[Blueboard] Newsbriefs 22 July Morning
Simbahang Lingkod ng Bayan
slb at admu.edu.ph
Fri Jul 22 10:57:43 PHT 2005
*Newsbriefs 22 July Morning
Simbahang Lingkod ng Bayan*
*Lacson holds own "SONA" *(ANC 10am)
Sen Ping Lacson is at the moment holding his own version of the state of
the nation address at the Manila Hotel. He says that Mrs Arroyo
personally supervised the cheating in the last elections.
*Young officers vow to bring Arroyo down** *(Inquirer)
A GROUP of officers who nearly ousted President Corazon Aquino in a 1989
coup attempt announced yesterday it was breaking a 10-year-old peace
agreement to try and bring down President Gloria Macapagal-Arroyo and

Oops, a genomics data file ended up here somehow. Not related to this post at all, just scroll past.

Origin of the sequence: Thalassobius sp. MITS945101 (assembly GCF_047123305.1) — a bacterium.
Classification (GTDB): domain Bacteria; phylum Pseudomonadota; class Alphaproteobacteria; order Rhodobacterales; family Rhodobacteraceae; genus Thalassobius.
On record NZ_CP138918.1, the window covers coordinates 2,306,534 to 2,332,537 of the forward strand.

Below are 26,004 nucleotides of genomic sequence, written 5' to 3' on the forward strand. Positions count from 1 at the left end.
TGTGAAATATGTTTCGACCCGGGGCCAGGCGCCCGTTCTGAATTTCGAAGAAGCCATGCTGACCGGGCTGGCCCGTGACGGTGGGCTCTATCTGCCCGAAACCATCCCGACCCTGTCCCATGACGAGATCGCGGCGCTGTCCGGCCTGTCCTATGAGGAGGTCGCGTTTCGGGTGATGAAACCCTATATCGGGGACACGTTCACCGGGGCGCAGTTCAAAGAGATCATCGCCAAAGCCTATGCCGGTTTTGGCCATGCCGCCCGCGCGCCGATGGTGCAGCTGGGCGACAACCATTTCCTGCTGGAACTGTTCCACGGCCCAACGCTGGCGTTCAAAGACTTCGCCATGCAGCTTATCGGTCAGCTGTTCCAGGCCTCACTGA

save the country.
In a three-page statement released to the Inquirer, the Young Officers'
Union (YOU) said it was making a "final stand to save the country from
further ruin and continue the unfinished revolution of our forefathers."
In effect confirming that the military was behind the "Hello Garci"
tapes, the YOU statement said the intelligence service of the AFP had
wiretapped private conversations of some officials and individuals,
including Ms Arroyo herself, during last year's elections. It said the
wiretapping was carried out "against the advice of the officers of the
In a text message, Director General Arturo Lomibao, chief of the
Philippine National Police, said he would look into the YOU statement.
"We will validate if this is the organizational position or just the
position of some members," Lomibao said.
*Susan Roces shows interest in presidency* (Inquirer)